Oduah: Nigeria Has Lowest Women Representation in National, W’African Parliament


Nigeria has been identified as the country with the lowest number of women representation in the national parliament and the sub-regional parliament of the Economic Community of West African States (ECOWAS).

Nigeria is adjudged the ‘Big Brother’ in the sub-region: occupying 35 seats where others occupy between five and eight, and contributing the highest to the community levy.

However, a statistics made available by the President of the ECOWAS Female Parliamentarians Association (ECOFEPA) during their summit in Abuja, showed that Nigerian women in the nation’s parliament represent only 6.4 per cent, the lowest in the sub-region.

The President of the Association Stella Oduah who decried the poor representation in her opening remarks at the summit, stressed that it was totally unacceptable.

According to the statistics presented by her, out of the 438 members of the Nigerian bi-cameral national parliament, there are only 30 women: seven senators and 23 members of the House of Representatives.

Interestingly, Nigerian also has the lowest women representation at the ECOWAS Parliament. Out of the 35 seat allocated to Nigeria, women occupied only four, representing a meagre 11.4 per cent.

Ahead of Nigeria at number 14th position is the Republic of Benin which has 8.4 per cent women representation in the national parliament. Out of the 83 parliamentary seats, women occupy seven while men occupy 76.

At the sub-regional level however Benin is at number sixth position with 20 per cent women representation at the ECOWAS Parliament.

At the national level, Mali occupies number 13th position with 14 female parliamentarians out of 147. But at the sub-regional level, Mali occupies number fourth.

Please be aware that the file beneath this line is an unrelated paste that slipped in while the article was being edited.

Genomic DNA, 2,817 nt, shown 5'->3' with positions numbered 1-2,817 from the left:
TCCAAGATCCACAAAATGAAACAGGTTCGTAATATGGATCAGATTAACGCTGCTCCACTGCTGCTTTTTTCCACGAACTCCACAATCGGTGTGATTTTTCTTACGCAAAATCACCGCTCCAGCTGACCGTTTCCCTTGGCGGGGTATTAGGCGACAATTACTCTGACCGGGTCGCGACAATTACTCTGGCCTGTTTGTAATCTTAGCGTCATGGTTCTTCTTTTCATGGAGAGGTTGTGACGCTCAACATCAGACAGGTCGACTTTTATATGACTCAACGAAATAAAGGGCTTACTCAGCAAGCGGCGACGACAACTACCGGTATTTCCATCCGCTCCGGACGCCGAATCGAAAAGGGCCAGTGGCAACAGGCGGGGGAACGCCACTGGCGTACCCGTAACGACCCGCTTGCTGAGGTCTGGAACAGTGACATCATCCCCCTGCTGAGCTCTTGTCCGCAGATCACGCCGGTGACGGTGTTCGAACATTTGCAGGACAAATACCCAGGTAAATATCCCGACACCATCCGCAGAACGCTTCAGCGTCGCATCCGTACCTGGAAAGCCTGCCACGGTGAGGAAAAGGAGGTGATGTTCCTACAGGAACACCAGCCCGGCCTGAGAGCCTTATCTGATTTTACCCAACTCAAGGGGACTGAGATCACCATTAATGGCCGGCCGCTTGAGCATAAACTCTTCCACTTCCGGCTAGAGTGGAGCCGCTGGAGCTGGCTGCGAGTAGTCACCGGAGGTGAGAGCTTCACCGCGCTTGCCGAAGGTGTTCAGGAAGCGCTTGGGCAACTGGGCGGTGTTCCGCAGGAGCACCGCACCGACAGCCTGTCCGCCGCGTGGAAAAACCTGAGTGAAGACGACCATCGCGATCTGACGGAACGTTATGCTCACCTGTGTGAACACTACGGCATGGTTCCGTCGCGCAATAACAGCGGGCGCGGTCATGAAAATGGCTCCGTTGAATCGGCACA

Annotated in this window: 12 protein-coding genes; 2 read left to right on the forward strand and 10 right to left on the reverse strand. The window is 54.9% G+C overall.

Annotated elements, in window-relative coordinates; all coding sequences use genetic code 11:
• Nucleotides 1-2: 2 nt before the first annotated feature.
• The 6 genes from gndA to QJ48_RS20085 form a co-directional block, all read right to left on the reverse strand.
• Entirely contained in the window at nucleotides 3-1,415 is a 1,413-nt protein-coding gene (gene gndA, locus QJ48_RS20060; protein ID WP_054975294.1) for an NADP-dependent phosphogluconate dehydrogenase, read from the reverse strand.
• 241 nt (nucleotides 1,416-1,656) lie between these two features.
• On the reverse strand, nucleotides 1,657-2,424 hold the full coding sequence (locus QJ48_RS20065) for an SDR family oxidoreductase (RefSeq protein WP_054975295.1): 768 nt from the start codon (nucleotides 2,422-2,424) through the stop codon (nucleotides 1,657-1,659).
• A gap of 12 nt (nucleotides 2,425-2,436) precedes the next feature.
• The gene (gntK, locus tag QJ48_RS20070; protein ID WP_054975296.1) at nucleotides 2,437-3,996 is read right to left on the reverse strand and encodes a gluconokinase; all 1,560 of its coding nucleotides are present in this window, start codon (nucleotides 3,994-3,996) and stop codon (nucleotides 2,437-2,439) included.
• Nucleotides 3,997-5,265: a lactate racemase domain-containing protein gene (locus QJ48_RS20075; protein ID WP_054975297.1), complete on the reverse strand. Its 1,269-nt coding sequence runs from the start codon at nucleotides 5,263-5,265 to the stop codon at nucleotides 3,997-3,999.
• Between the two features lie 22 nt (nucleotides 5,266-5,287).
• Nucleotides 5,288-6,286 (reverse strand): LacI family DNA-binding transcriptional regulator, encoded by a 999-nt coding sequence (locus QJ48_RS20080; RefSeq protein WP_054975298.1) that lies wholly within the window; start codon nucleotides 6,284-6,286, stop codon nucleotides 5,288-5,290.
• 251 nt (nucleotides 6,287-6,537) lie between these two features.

On the number 12th position at the national level is The Gambia (10.3%) with six female lawmakers out of 58 seats. At the regional level, Gambia also occupies number sixth position.

Closely following the Gambia at the number 11th position at the national level is Liberia (10.6 %) with 11 females out of 92 seats followed by Sierra Leone at 10th position (10.7%) with 12 females out of 112 seats.

The statistics for the sub-regional level shows that Liberia also occupies number six position (20%) along with Sierra Leone at the same level.

At the national level, Cote D’Iviore holds number nineth position (11%), Ghana eighth (12.7), Guinea Bissau seventh (13.7%), Burkina Faso sixth (14.2%), Togo at fifth (16.5%), Niger fourth (17%), Cape Verde third (17.4%) and Guinea second with 22.8 female parliamentarians.

Occupying the first position at the national level is Senegal with 69 female lawmakers out of 165 seats, representing 41.8 per cent.

However, at the sub-regional level, Senegal occupies number 13th position with only 16.7% female representation.

Topping the regional level is Guinea with 50 per cent female representation followed by Guinea Bissau with 40 per cent representation.

To tackle the low representation of women in West Africa, Oduah called for a collective effort to ensure at least 30 per cent female representation in all levels of government in West African countries.

She said women, particularly in those rural areas in the sub-region are still hampered by socio-cultural and religious practices, inadequate financial resources, volatile political environment, political party discrimination and absence of support from relatives and the media.

She stressed: “Laws deliberately aimed at improving the plight of women economically and politically must be promoted and passed. The laws must prohibit discrimination against women by political parties and engender their protection against political violence.” (NAN)